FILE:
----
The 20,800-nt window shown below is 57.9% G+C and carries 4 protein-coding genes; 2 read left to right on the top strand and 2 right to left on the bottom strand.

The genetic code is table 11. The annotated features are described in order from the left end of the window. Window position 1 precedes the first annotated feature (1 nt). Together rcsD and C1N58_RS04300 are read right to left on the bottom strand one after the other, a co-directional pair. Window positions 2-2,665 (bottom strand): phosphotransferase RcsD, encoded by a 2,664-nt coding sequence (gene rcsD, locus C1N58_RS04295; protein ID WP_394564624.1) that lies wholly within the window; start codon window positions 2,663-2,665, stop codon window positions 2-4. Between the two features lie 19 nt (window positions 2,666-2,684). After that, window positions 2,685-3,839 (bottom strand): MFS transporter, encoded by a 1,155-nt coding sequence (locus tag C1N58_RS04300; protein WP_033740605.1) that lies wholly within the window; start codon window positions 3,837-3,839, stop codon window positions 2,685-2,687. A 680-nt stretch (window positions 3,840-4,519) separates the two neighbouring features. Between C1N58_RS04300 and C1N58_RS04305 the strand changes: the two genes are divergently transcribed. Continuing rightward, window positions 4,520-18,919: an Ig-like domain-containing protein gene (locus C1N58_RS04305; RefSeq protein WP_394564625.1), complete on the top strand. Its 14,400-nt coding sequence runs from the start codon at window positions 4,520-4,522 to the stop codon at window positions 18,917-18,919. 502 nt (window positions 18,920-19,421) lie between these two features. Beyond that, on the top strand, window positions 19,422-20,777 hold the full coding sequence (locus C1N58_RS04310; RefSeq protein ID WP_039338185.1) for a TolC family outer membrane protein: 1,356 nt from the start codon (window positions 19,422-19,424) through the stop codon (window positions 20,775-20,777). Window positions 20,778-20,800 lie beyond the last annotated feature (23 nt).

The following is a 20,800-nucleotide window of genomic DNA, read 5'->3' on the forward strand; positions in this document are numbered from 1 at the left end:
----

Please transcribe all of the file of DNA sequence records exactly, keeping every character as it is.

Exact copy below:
The 20,800-nt window shown below is 57.9% G+C and carries 4 protein-coding genes; 2 read left to right on the top strand and 2 right to left on the bottom strand.

The genetic code is table 11. The annotated features are described in order from the left end of the window. Window position 1 precedes the first annotated feature (1 nt). Together rcsD and C1N58_RS04300 are read right to left on the bottom strand one after the other, a co-directional pair. Window positions 2-2,665 (bottom strand): phosphotransferase RcsD, encoded by a 2,664-nt coding sequence (gene rcsD, locus C1N58_RS04295; protein ID WP_394564624.1) that lies wholly within the window; start codon window positions 2,663-2,665, stop codon window positions 2-4. Between the two features lie 19 nt (window positions 2,666-2,684). After that, window positions 2,685-3,839 (bottom strand): MFS transporter, encoded by a 1,155-nt coding sequence (locus tag C1N58_RS04300; protein WP_033740605.1) that lies wholly within the window; start codon window positions 3,837-3,839, stop codon window positions 2,685-2,687. A 680-nt stretch (window positions 3,840-4,519) separates the two neighbouring features. Between C1N58_RS04300 and C1N58_RS04305 the strand changes: the two genes are divergently transcribed. Continuing rightward, window positions 4,520-18,919: an Ig-like domain-containing protein gene (locus C1N58_RS04305; RefSeq protein WP_394564625.1), complete on the top strand. Its 14,400-nt coding sequence runs from the start codon at window positions 4,520-4,522 to the stop codon at window positions 18,917-18,919. 502 nt (window positions 18,920-19,421) lie between these two features. Beyond that, on the top strand, window positions 19,422-20,777 hold the full coding sequence (locus C1N58_RS04310; RefSeq protein ID WP_039338185.1) for a TolC family outer membrane protein: 1,356 nt from the start codon (window positions 19,422-19,424) through the stop codon (window positions 20,775-20,777). Window positions 20,778-20,800 lie beyond the last annotated feature (23 nt).

The following is a 20,800-nucleotide window of genomic DNA, read 5'->3' on the forward strand; positions in this document are numbered from 1 at the left end: